I’m proud of my ancestors’ accomplishments, but I don’t miss it or want to see it again. Since part of it is embarrassing. How do you get to have one so huge empire if you didn’t step over hundreds, probably thousands, of dead bodies, often enforcing your culture or what you thought it is the correct culture?

You see that is the other part of knowing your country’s history, knowing, accept, admit and learn from the mistakes your country did. The British Empire was not only glory but enslaving nations and using their resources for the wealth of the few – since not all citizens of Britain enjoyed the fruits of colonization. Wearing the red poppies on special occasions – by the way, even popular in Britain is originally American - should not be naively a chance to remember and honor the veterans but a declaration of never again because veterans exist even from not justified wars.

How can you justify the attack on the unarmed Indians during Gandhi’s march for the salt and the tens of deaths while India was trying to escape slavery and compare it with the very justified war against the Nazis? That’s the line that nations dangerously cross and Japan who was the reason for me to think all the above is ready to cross.

New Japanese Prime Minister Shinzo Abe has passed through the upper house a new bill that approves the creation of a new ministry, defense ministry and requires schools to teach patriotism in classrooms. But that doesn’t say how Mr. Abe identifies patriotism. If he himself is an example of practicing patriotism with his visits to the war veteran shrines that include war criminals from the WWII some of them convicted for crimes against humanity in China or Korea then the word patriotism definitely crosses the line.

The bills have passed as laws since they have already voted in the Japanese upper house and according to the Japanese system can be immediately active. The bill demands from the teachers to teach respect of tradition, culture and loving the nation and homeland. Furthermore, they want to teach moral values, ethics and self-discipline. Sad as it is that sounds just like a dictatorship, in a democracy you learn the moral values by learning respect to others’ needs.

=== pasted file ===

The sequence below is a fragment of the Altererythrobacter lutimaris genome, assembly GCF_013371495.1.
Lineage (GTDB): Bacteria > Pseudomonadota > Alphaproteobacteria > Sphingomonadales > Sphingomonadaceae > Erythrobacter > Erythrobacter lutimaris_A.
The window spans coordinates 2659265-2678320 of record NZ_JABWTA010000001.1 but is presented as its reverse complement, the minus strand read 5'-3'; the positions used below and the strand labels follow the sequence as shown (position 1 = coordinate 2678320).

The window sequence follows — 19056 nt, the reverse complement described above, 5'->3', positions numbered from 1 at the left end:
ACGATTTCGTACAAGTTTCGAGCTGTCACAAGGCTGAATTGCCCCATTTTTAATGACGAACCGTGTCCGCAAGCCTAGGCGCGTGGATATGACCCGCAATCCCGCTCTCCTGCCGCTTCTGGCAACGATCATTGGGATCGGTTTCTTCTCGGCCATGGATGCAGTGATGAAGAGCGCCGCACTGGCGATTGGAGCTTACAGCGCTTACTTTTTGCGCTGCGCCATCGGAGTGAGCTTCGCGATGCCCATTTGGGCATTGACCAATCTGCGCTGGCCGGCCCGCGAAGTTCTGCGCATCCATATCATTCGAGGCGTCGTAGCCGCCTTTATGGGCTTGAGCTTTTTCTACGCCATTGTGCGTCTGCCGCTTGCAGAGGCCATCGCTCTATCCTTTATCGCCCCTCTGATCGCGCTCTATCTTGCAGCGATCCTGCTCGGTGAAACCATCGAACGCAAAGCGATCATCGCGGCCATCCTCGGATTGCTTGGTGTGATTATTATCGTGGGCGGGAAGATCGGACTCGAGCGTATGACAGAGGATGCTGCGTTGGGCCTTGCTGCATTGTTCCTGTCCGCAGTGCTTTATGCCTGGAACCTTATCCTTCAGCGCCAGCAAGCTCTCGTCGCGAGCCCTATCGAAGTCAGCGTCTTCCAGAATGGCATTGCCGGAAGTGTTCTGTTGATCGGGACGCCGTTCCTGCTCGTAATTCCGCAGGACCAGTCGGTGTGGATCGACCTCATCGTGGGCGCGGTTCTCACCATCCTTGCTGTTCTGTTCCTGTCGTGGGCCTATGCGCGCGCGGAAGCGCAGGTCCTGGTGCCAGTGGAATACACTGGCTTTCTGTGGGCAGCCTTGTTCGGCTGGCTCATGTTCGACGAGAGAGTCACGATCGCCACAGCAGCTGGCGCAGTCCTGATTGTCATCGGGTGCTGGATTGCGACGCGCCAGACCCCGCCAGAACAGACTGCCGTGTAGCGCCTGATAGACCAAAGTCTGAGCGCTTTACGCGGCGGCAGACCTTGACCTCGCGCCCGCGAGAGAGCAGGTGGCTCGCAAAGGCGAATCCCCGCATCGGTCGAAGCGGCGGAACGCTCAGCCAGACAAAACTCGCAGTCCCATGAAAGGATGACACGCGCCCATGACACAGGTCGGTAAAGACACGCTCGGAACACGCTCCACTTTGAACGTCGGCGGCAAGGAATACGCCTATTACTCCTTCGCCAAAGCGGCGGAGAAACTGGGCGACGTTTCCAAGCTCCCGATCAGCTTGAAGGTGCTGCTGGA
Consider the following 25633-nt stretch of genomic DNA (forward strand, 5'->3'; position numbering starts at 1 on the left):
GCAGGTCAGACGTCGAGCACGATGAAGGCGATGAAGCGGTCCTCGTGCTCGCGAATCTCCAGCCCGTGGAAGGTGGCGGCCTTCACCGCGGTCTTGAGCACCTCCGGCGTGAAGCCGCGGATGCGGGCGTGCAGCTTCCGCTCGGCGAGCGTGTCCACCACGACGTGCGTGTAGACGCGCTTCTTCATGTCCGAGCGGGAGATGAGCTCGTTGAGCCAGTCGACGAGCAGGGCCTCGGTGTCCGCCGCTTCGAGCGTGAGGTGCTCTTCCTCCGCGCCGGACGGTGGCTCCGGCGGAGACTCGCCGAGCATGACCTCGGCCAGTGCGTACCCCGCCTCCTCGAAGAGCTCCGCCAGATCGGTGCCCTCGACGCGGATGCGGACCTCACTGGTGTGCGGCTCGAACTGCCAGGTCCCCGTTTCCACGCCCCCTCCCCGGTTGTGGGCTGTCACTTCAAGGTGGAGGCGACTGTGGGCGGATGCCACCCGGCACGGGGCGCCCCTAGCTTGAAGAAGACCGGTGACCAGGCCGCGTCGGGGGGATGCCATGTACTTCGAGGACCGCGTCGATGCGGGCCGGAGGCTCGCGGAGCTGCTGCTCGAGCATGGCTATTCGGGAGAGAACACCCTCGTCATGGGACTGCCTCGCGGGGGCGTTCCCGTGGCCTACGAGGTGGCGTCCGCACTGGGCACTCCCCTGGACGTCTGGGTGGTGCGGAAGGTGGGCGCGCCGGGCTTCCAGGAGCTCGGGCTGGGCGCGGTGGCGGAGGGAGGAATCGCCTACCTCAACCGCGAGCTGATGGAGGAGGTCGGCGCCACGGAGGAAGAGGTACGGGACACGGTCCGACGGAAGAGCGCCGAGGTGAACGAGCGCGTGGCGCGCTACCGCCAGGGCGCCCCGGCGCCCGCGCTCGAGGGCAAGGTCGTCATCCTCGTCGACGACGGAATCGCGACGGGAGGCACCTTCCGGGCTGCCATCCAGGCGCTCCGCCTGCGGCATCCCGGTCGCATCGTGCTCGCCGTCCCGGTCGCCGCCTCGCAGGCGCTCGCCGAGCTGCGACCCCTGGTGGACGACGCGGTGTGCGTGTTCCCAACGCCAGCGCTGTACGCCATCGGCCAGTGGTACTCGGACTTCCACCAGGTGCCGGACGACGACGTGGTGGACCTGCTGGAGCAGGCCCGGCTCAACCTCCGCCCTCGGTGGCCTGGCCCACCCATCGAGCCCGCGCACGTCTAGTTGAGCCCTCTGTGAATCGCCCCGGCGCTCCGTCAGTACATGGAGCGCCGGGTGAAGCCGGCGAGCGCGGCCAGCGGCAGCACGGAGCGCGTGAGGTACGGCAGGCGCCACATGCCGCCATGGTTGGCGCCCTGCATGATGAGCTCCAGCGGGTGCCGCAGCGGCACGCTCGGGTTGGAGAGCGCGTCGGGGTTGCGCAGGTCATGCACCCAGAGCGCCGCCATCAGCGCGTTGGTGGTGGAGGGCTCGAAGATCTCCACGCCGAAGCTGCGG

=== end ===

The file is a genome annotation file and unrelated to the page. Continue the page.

You don’t need a lesson to teach you these things, you learn to love your country by learning history and as I said above learn to accept and admit all the sides of your homeland and most of all learn never to repeat the same mistakes. By forcing tradition, culture and loving the nation the only thing you manage is create a blind and Japanese centered new generation.

After all, it is well known that all the crimes during the 1940s to neighboring countries started from enforcing their traditions and culture that included racism and prejudice and that’s something the Koreans paid most among other nations. Is this what Mr. Abe wants reborn?

 
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Eva2006-12-23 02:43:37
"It is like winning a lottery to be born a Finn" - I always perceived this sentence used in a context of somebody trying to somewhat desperately convince themselves about this... despite one thing or another.
But yeah I totally agree with you on this one.